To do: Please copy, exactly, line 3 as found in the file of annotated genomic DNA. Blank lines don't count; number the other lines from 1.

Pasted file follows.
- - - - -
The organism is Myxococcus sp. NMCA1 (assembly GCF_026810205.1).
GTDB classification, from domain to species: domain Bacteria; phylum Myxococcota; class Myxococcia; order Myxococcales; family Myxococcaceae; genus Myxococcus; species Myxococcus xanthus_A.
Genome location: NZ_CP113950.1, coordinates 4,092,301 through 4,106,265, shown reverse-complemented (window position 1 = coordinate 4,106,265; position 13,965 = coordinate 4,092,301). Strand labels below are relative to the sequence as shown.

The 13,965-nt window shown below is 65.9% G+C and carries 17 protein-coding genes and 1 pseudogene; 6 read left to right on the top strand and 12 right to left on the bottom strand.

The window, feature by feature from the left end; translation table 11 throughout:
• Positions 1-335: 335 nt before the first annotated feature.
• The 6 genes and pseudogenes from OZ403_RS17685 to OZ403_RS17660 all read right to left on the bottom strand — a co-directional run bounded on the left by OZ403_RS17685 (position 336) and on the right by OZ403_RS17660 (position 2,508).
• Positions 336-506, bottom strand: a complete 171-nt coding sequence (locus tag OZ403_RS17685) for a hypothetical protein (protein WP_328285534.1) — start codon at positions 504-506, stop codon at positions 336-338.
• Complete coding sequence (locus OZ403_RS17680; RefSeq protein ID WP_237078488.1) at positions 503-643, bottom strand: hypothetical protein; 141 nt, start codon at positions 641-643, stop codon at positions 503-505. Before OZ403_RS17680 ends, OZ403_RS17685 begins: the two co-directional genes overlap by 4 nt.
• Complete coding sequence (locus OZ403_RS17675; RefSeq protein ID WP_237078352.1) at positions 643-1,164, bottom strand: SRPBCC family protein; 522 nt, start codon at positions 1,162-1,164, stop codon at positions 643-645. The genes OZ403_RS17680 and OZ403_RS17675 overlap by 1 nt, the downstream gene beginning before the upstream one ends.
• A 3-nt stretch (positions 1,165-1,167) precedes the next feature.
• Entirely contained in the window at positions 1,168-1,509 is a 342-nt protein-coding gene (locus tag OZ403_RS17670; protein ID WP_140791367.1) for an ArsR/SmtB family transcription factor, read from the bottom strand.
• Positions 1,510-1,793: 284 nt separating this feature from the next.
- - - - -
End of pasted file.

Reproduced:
Genome location: NZ_CP113950.1, coordinates 4,092,301 through 4,106,265, shown reverse-complemented (window position 1 = coordinate 4,106,265; position 13,965 = coordinate 4,092,301). Strand labels below are relative to the sequence as shown.